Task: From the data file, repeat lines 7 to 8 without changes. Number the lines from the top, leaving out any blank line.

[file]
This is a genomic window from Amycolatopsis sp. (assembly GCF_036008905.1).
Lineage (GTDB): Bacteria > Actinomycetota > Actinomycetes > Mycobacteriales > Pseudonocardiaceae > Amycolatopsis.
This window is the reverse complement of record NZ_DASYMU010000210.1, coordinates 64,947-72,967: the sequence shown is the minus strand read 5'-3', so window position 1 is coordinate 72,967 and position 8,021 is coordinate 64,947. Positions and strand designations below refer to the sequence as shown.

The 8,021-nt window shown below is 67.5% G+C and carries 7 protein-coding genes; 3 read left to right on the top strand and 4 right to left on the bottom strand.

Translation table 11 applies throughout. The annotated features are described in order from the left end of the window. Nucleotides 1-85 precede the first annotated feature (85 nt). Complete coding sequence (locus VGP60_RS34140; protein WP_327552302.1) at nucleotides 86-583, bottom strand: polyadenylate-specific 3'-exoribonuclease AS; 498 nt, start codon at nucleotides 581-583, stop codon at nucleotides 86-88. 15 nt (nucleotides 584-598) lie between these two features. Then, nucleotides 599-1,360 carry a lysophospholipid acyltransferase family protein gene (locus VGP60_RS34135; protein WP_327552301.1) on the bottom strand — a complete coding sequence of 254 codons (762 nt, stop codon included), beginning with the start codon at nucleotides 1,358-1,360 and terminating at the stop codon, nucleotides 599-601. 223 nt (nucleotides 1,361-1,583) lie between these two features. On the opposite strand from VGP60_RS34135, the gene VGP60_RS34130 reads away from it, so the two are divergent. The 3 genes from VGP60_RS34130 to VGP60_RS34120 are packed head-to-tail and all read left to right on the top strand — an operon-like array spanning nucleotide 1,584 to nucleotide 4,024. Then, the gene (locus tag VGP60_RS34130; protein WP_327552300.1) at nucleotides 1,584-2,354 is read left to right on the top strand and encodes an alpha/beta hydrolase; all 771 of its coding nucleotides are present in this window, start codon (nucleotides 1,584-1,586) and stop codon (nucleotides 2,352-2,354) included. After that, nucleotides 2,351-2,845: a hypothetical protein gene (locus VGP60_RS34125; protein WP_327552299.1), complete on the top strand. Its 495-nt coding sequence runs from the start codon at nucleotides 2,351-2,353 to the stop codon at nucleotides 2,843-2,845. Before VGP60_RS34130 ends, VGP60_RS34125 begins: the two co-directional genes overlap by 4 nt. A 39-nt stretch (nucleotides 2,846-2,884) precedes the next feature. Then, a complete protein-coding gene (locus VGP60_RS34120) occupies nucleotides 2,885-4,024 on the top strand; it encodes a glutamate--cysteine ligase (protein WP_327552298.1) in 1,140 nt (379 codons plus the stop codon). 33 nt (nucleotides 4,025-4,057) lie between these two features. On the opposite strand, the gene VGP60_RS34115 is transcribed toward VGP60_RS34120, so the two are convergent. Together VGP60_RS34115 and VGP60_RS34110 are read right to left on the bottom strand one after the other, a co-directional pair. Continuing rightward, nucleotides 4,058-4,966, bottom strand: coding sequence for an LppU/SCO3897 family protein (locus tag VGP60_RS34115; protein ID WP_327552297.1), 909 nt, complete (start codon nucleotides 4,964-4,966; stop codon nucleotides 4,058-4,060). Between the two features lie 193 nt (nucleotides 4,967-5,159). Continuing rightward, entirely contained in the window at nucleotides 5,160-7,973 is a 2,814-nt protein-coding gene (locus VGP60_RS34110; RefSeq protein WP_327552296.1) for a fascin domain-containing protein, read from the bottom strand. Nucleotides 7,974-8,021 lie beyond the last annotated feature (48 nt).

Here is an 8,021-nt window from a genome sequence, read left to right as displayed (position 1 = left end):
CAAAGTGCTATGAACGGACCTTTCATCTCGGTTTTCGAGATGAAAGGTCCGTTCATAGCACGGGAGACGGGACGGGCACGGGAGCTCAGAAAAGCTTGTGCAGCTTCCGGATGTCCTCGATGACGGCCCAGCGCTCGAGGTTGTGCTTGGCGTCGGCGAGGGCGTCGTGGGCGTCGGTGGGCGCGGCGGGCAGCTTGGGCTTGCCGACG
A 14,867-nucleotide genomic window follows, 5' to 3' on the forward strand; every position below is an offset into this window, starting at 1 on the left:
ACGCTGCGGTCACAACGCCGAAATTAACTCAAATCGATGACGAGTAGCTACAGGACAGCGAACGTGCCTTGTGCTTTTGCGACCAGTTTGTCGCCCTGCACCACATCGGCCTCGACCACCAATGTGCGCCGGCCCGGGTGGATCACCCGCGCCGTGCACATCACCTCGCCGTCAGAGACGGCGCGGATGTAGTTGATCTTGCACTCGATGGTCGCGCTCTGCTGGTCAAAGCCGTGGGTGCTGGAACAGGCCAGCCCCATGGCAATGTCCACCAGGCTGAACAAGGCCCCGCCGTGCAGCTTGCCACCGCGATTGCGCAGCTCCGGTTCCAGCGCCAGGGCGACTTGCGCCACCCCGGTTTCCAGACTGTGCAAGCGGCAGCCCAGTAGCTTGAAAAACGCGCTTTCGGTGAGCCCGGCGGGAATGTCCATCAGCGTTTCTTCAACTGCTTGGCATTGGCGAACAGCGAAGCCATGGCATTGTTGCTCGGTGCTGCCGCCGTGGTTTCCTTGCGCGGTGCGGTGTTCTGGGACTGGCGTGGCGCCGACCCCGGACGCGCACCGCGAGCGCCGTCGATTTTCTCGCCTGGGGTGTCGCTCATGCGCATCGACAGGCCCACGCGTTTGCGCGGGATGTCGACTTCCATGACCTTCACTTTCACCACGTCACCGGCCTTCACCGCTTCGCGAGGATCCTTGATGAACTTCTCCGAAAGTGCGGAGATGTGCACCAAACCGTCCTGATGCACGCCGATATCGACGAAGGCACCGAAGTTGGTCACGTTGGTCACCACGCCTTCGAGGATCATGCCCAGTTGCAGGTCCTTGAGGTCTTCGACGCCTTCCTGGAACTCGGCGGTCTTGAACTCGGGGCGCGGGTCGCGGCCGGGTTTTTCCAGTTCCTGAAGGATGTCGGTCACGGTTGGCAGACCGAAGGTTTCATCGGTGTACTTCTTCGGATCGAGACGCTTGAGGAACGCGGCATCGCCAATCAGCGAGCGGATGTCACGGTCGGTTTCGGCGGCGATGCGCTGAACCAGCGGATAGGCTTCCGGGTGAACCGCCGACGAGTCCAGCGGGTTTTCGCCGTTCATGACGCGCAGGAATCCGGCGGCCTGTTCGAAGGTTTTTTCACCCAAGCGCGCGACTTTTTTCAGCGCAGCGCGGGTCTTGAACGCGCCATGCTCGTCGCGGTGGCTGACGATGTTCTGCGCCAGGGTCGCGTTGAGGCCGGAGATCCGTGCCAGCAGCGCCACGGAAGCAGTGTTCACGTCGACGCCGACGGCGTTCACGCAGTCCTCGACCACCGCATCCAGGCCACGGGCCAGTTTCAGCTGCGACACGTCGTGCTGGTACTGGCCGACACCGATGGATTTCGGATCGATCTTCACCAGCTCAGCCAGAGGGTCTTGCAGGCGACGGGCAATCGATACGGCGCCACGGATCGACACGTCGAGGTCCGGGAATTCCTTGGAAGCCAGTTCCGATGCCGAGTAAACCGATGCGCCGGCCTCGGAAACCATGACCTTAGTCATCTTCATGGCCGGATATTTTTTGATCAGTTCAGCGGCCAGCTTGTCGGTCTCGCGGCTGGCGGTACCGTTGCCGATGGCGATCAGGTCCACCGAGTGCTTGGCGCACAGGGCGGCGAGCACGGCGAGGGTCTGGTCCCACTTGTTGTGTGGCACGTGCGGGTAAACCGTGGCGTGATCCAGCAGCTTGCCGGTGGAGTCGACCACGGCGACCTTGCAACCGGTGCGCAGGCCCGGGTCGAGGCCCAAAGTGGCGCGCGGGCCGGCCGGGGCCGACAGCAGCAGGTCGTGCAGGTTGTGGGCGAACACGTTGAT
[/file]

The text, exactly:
CAAAGTGCTATGAACGGACCTTTCATCTCGGTTTTCGAGATGAAAGGTCCGTTCATAGCACGGGAGACGGGACGGGCACGGGAGCTCAGAAAAGCTTGTGCAGCTTCCGGATGTCCTCGATGACGGCCCAGCGCTCGAGGTTGTGCTTGGCGTCGGCGAGGGCGTCGTGGGCGTCGGTGGGCGCGGCGGGCAGCTTGGGCTTGCCGACG
A 14,867-nucleotide genomic window follows, 5' to 3' on the forward strand; every position below is an offset into this window, starting at 1 on the left: